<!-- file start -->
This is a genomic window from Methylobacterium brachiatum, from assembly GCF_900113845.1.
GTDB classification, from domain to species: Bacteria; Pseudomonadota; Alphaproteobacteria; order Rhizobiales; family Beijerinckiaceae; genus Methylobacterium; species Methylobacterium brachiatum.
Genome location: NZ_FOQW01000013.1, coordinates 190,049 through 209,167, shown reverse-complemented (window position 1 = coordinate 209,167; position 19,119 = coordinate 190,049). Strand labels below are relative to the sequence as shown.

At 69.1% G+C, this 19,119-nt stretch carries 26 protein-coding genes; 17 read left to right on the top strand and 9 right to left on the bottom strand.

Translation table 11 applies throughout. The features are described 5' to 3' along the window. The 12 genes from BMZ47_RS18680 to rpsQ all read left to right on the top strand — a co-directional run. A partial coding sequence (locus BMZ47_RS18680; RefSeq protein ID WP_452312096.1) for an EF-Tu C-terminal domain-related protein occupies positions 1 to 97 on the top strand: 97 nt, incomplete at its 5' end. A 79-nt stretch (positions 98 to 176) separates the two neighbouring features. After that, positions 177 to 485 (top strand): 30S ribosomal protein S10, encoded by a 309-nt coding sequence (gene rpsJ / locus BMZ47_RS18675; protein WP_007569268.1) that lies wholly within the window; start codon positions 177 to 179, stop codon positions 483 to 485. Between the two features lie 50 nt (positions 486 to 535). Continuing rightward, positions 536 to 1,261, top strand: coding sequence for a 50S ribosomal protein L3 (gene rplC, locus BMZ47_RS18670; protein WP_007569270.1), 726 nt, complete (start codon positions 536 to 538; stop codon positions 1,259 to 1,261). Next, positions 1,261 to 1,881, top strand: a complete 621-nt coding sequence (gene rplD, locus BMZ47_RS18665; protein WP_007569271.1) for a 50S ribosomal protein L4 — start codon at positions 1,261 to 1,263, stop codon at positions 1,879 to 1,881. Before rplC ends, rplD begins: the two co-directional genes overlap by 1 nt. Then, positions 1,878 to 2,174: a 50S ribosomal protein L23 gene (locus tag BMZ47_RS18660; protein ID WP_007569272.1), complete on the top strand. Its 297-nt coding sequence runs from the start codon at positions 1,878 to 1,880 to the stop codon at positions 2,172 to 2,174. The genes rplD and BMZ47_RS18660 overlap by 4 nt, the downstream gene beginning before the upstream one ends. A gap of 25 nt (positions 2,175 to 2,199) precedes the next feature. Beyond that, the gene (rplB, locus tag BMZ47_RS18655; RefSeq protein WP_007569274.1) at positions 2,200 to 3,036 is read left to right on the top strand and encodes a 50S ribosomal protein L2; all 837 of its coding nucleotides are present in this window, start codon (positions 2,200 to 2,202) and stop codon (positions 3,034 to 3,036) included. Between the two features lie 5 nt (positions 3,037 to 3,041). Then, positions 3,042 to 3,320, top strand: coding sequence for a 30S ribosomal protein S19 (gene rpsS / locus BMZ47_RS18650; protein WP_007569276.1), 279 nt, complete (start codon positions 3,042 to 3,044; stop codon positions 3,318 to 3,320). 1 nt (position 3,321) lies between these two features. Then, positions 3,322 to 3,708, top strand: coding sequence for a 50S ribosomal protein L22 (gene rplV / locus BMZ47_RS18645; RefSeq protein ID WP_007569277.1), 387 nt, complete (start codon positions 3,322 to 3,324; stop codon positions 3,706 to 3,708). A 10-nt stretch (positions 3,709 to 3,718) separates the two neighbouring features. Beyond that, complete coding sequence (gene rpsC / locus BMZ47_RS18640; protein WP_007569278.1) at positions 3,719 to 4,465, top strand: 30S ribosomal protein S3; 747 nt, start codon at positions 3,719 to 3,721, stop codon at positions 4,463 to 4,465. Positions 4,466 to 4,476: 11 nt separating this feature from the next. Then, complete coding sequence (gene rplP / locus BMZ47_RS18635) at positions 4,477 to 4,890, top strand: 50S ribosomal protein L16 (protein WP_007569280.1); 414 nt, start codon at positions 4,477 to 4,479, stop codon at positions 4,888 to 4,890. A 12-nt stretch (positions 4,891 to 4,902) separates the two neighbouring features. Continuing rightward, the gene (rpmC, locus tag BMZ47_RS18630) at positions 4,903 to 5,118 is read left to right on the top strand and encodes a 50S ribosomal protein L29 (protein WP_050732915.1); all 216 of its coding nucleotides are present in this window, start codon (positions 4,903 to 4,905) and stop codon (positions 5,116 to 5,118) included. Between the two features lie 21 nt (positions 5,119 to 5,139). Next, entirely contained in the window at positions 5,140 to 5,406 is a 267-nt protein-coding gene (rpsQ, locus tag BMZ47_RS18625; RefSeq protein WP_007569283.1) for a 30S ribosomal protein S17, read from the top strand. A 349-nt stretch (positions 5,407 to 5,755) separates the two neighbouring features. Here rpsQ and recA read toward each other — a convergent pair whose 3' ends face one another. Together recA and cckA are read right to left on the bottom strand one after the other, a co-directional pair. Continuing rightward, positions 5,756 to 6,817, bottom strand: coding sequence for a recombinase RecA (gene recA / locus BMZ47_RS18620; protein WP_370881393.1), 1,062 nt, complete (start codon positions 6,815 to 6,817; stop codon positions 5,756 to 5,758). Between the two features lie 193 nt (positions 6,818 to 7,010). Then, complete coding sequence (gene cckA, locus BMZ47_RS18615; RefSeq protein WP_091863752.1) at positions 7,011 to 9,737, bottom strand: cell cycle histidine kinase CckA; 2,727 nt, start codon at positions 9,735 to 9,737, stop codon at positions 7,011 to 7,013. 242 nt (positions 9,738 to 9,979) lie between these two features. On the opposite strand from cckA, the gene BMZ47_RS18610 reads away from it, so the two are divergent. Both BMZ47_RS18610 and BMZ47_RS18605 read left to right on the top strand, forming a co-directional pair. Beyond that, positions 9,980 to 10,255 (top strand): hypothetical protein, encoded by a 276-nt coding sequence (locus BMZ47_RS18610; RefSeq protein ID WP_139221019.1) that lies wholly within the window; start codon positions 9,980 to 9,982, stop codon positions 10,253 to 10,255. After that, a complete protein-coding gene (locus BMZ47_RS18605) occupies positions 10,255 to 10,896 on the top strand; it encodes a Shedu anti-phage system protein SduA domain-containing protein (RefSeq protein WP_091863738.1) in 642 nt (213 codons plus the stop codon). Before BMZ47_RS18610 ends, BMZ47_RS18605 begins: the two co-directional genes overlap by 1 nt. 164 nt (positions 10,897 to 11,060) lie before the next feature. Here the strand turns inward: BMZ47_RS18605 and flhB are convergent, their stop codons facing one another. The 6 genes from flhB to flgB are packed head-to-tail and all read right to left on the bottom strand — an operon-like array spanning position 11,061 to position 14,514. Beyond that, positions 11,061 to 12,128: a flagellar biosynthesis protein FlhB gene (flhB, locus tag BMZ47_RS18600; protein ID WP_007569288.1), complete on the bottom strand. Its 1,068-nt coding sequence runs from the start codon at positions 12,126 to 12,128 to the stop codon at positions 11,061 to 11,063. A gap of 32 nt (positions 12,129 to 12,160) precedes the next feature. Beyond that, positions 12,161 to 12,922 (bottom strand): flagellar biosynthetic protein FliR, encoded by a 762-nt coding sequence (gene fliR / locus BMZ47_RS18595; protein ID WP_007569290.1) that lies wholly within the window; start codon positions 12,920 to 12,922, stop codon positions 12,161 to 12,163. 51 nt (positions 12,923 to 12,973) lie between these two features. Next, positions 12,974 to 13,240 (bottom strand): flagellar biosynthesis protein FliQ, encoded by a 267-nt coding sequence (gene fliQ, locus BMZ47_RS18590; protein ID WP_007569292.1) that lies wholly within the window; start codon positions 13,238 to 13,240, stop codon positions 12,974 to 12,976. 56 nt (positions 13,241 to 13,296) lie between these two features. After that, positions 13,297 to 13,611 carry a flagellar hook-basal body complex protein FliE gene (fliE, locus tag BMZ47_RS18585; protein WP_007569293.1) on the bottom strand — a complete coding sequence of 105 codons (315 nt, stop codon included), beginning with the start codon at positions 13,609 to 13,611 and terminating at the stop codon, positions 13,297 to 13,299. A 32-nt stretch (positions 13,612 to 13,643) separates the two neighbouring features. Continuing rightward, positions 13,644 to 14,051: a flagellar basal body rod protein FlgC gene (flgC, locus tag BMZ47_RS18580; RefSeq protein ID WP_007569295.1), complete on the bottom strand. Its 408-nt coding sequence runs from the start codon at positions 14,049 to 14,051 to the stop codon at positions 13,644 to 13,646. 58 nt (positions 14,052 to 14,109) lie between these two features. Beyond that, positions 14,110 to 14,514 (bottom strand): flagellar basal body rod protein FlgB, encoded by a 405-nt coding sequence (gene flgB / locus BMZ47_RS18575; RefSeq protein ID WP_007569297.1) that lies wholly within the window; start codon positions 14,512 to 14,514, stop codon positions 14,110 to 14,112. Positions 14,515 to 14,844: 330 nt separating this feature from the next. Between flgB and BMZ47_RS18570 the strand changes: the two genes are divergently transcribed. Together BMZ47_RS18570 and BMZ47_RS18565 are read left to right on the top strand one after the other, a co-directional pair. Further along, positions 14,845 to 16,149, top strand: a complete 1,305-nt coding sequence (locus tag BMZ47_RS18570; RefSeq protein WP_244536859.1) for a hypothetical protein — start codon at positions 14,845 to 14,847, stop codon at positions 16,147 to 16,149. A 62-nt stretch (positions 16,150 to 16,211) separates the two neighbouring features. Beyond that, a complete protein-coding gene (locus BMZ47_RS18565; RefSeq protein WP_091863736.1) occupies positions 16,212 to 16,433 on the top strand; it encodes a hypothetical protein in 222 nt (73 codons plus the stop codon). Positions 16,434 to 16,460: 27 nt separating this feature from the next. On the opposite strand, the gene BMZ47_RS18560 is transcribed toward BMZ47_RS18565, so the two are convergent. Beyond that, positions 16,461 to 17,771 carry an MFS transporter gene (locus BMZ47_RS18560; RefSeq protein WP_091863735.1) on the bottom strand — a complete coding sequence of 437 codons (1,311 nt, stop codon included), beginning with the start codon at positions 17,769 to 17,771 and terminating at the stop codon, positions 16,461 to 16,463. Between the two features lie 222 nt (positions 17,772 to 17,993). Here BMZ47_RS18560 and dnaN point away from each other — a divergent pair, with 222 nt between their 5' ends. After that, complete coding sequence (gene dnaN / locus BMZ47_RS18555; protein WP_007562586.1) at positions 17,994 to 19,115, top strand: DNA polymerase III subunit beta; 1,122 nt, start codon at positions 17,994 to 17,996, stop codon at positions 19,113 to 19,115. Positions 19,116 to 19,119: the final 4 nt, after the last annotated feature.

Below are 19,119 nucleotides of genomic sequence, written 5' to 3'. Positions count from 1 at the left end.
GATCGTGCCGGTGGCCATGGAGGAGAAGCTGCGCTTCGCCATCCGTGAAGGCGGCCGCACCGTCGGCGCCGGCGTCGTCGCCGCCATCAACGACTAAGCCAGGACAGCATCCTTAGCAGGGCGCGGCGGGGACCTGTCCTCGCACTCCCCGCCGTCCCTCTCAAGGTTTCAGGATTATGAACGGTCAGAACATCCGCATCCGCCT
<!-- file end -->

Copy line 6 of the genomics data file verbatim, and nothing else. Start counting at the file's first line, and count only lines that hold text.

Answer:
Below are 19,119 nucleotides of genomic sequence, written 5' to 3'. Positions count from 1 at the left end.